But the main application of technology is the ability to earn money. “In the world of physical fashion, it’s not the designers who get the money. By using blockchain technology, we can change that and level the playing field.” For example, there is ‘fractional garment ownership’, an income model in which people who have worked together share the profits. “Let’s say I developed the pattern for a jacket and you developed the color. Then you can automatically pay designers a percentage on the blockchain based on the contribution.”
The technology is still in its infancy
Despite the optimism of digital designers, there is still a long way to go before virtual fashion becomes mainstream. The main reason is that the technology is not yet mature enough. Companies like Meta and Apple hope to change that by pumping tens of billions into metaverse development.
Veenhof says the technology is still in its infancy. “Everything you need isn’t complete yet. You can already visualize things on a phone, but for AR glasses it’s not going so well. There are also challenges like what happens if, for example, you look inside.” a mirror.”
According to Loftus, there is still work to be done in this area, although he is optimistic that existing problems will be resolved soon. “When I started doing this a year and a half ago, AR was still very complicated. You had something on and then your arm was gone. The technology has already improved a lot, but there’s still a way to go.”
Still, Veenhof says progress may be going faster than people think. “If vendors start offering AR glasses on a large scale, you quickly get the feeling of being an outsider if you don’t participate. That will create a kind of attraction effect.”
According to some critics, the widespread use of technology could lead to Black Mirror-style situations. For example, the US military would collaborate with the controversial company Clearview AI to develop AR glasses. According to Veenhof, therefore, it is crucial that people already think about how to ensure that the technology is not dominated by a few major players, as happened with social networks.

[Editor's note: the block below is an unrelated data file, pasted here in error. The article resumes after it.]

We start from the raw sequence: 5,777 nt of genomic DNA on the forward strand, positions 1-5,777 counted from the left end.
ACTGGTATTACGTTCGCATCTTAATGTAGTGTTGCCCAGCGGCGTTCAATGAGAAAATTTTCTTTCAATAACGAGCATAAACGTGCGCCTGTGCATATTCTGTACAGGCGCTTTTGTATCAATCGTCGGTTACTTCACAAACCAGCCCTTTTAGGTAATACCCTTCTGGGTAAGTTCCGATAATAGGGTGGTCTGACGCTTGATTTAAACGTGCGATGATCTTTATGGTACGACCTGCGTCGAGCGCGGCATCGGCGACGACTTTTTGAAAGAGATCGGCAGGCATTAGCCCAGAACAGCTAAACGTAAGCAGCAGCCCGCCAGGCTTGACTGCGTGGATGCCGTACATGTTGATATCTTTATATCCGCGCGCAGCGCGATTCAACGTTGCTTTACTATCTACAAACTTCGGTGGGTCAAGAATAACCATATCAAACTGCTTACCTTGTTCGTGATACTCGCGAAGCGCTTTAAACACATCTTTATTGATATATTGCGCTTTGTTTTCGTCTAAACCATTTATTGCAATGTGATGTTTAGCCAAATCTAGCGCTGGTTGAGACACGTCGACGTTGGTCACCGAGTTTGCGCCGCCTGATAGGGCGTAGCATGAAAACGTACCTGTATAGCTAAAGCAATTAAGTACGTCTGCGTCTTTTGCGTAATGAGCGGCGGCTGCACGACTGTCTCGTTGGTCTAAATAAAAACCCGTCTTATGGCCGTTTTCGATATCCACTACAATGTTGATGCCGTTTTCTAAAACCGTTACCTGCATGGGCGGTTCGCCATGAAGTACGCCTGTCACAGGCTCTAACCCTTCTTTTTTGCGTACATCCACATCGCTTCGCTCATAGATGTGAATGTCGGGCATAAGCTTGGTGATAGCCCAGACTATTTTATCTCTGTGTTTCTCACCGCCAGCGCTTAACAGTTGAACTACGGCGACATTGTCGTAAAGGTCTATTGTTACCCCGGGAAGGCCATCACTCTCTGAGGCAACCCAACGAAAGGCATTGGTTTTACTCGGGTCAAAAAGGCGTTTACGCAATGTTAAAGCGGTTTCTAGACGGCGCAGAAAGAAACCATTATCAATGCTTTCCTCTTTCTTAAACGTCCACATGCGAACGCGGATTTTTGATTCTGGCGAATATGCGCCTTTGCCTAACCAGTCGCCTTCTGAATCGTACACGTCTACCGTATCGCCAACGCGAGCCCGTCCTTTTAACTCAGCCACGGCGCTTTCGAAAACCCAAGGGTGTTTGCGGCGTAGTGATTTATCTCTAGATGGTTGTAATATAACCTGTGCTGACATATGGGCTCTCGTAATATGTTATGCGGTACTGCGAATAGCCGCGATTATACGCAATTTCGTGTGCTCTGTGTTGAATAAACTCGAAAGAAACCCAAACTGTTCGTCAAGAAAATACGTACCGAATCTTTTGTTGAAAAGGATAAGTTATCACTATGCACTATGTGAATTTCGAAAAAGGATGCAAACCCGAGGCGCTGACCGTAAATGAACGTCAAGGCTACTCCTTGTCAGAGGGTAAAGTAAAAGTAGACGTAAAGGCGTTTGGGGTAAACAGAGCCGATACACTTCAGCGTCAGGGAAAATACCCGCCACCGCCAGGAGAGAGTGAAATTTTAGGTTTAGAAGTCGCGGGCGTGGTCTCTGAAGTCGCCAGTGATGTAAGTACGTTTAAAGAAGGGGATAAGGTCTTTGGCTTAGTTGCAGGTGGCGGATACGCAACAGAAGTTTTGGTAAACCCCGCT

virtual fashion shows
It is best to come up with these rules as soon as possible. The popularity of virtual fashion is increasing rapidly. As a result, more and more major brands have begun to develop clothing in the metaverse. Major brands like Dolce and Gabbana and Hugo Boss participated this week in Decentraland Fashion Week, a virtual fashion week in the metaverse.
Loftus and Harrison also say they will be attending Decentraland Fashion Week. “I have a lot of friends who participate,” explains Harrison. The designer wanted to showcase her clothes herself, but in the end she opted for another virtual fashion week that took place last week, the Crypto Fashion Week.
“We didn’t have enough time to put on an exhibition for both events. In the end we chose Crypto Fashion Week because they are the true pioneers in this field. Last year, for example, they had a so-called ‘Meta Gala’, which took place at the same time as the Met Gala.”
Over the past few days, visitors to Decentraland’s Metaverse Fashion Week have watched fashion shows, attended after parties and shopped for clothes, both virtual and real. Harrison already says that he wants to work with the Decentraland organization in the future. “It really is a very good example of a decentralized organization that does everything right.”
Cheapest and best headphones
Virtual clothing can have a huge impact on society, experts believe. According to Veenhof, clothing in AR and VR will be even more important than clothing in “real” life. ‘Physically you will wear clothes as a base in the future. It just has to be comfortable and warm. What it seems, that will happen virtually.
Now that the development of the technology has accelerated, Loftus expects it will be only a year or two before AR glasses are good enough to adequately represent virtual fashion. “There are three reasons for this. First of all, Covid has accelerated digital transformation. Suddenly the fashion industry, which very traditionally worked with people in the same space, had to adapt to a driven online environment.”
The second reason is the growing popularity of NFTs, says Loftus. “Creators suddenly made money off of digital assets. That changed the mindset of doing business online.” Finally, there was Mark Zuckerberg’s decision to change Facebook’s name to Meta and the announcement that he wants to build a metaverse.
However, not everyone is convinced that everything will go so quickly. The development of AR and VR headsets can still take a long time. For example, Apple would continue to struggle with the development of its ‘Apple Vision’ glasses, Microsoft would not know which direction it wants to go in, and Meta saw employees leave due to the new focus on AR and VR. Also, glasses would become very expensive.
Harrison hopes it will be another two to four years before the technology is good enough for the masses. “The problem with digital fashion is that we always imagine that super shiny HD version, but when most people use their phones to play games, you still don’t get that beautiful version that matches our imagination. That’s where I want it to end.” but there are huge technical hurdles before we can get there.”